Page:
How I Faked a Blog

First I should clarify my terms. When I say that I faked a blog, what I mean to say is that I faked having a CMS (content management system) on my website (

But why?

  1. I don’t want to host the posts/media that I upload
  2. I don’t want to ever worry about migration/backups
  3. I don’t want to pay for the bandwidth


I uploaded my posts/photos on my tumblr blog, then used JavaScript inside of a simple index.html file to load them, and synthetically mimic a “front page” along with individual “blog post” pages.


I blame it on ego, really. In my college databases class, my TA had a personal website hosted on WordPress, and somehow that offended me. In my over-eager college brain I thought: How can someone who, ostensibly, knows how to program, rely on the same medium of content management that the layman does?

Well, years later it came time for me to make my own website, and I ran into the issue of how to host a blog under the same domain name, without succumbing to the devil of WordPress.


As it so happens, my friends at the time were avid fans of Tumblr. And with a bit of sniffing around I found out that Tumblr has a simple querying API that can be accessed via Ajax. No OAuth, no API key, just open fearless access to all of the internet.

After a little bit of playing around, I put together a website that:

  1. Queries my Tumblr blog for a handful of posts
  2. Grabs the first <img> from the post to use as the preview pic
  3. Presents these several posts, along with their titles, dates, and preview pic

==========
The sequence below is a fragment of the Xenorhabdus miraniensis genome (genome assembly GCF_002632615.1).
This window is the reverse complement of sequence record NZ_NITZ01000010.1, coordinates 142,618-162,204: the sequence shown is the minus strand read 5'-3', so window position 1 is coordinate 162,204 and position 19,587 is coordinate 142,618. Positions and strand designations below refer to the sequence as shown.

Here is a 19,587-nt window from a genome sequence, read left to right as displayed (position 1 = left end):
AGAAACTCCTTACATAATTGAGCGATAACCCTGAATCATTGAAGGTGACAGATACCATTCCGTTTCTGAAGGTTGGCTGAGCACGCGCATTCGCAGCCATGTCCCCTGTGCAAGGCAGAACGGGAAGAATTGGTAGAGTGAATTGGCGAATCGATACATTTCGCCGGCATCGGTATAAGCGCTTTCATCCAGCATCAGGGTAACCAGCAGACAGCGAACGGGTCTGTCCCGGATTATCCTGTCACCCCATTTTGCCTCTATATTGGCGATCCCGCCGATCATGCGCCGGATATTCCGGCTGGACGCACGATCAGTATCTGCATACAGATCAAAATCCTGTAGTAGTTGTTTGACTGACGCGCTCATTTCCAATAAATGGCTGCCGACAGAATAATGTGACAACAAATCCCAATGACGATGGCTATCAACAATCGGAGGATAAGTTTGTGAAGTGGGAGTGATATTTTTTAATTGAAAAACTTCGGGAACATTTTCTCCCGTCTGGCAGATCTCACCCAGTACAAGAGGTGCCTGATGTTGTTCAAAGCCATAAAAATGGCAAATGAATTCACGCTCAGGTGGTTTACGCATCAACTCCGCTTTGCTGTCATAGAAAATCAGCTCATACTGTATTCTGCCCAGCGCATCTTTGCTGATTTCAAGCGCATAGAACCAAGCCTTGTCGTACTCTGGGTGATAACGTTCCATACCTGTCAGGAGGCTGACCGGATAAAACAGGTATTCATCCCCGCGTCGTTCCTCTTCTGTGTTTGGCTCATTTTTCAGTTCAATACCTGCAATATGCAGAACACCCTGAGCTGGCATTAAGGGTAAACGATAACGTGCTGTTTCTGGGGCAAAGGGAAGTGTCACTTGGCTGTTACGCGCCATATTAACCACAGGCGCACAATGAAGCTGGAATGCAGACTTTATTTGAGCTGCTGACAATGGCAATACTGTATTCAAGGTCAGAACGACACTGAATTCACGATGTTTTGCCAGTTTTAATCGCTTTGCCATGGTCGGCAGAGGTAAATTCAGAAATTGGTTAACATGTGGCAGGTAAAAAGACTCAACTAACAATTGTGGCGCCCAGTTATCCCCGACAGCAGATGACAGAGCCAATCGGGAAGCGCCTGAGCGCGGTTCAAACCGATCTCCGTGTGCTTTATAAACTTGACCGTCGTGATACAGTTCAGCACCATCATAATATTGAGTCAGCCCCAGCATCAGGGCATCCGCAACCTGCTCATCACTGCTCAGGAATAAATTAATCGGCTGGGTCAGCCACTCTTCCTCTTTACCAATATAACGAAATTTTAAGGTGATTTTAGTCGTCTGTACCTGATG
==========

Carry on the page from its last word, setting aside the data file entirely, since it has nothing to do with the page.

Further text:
Then, when the user clicks on any one of the previews, the URL parameter changes to indicate the specific blog ID. The JavaScript then queries my Tumblr blog for that blog ID and shows the full post body.


Barely any SEO to speak of. With my homepage online for a few months it struggled to index blog posts and attach meaningful captions to the few pages that it did capture. This is because none of these blog posts have static URLs, they are just URL params attached to the end of the index.html.

Formatting was a nightmare. Sure, the Tumblr v1 API lets me use a raw HTML editor to format my Tumblr posts, which means I somewhat control how they display on my website. But Tumblr is notorious for infecting posts with their custom nonsense, like figure tags I never wanted, and metadata all over the place. It was a nightmare writing posts on Tumblr, because if I ever clicked into the WYSIWYG editor by mistake, all of my custom HTML was instantly nuked.


An impractical, albeit fun, excursion.

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